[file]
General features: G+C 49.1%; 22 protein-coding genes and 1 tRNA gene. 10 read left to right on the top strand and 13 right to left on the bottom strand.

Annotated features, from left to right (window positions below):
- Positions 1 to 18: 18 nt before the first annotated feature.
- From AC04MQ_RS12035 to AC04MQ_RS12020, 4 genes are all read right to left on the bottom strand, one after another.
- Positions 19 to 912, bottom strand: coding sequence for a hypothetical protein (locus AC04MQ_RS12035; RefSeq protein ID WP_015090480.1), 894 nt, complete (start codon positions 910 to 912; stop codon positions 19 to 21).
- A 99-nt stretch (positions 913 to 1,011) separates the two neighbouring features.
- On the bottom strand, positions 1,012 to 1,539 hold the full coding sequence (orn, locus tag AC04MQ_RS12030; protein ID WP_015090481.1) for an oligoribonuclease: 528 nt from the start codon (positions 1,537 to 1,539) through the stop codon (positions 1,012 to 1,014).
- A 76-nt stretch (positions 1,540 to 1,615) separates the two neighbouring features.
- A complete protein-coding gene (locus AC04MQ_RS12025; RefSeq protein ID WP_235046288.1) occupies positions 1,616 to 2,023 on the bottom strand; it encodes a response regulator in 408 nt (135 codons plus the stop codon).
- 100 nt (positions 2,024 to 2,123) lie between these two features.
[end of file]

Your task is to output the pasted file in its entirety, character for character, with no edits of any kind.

General features: G+C 49.1%; 22 protein-coding genes and 1 tRNA gene. 10 read left to right on the top strand and 13 right to left on the bottom strand.

Annotated features, from left to right (window positions below):
- Positions 1 to 18: 18 nt before the first annotated feature.
- From AC04MQ_RS12035 to AC04MQ_RS12020, 4 genes are all read right to left on the bottom strand, one after another.
- Positions 19 to 912, bottom strand: coding sequence for a hypothetical protein (locus AC04MQ_RS12035; RefSeq protein ID WP_015090480.1), 894 nt, complete (start codon positions 910 to 912; stop codon positions 19 to 21).
- A 99-nt stretch (positions 913 to 1,011) separates the two neighbouring features.
- On the bottom strand, positions 1,012 to 1,539 hold the full coding sequence (orn, locus tag AC04MQ_RS12030; protein ID WP_015090481.1) for an oligoribonuclease: 528 nt from the start codon (positions 1,537 to 1,539) through the stop codon (positions 1,012 to 1,014).
- A 76-nt stretch (positions 1,540 to 1,615) separates the two neighbouring features.
- A complete protein-coding gene (locus AC04MQ_RS12025; RefSeq protein ID WP_235046288.1) occupies positions 1,616 to 2,023 on the bottom strand; it encodes a response regulator in 408 nt (135 codons plus the stop codon).
- 100 nt (positions 2,024 to 2,123) lie between these two features.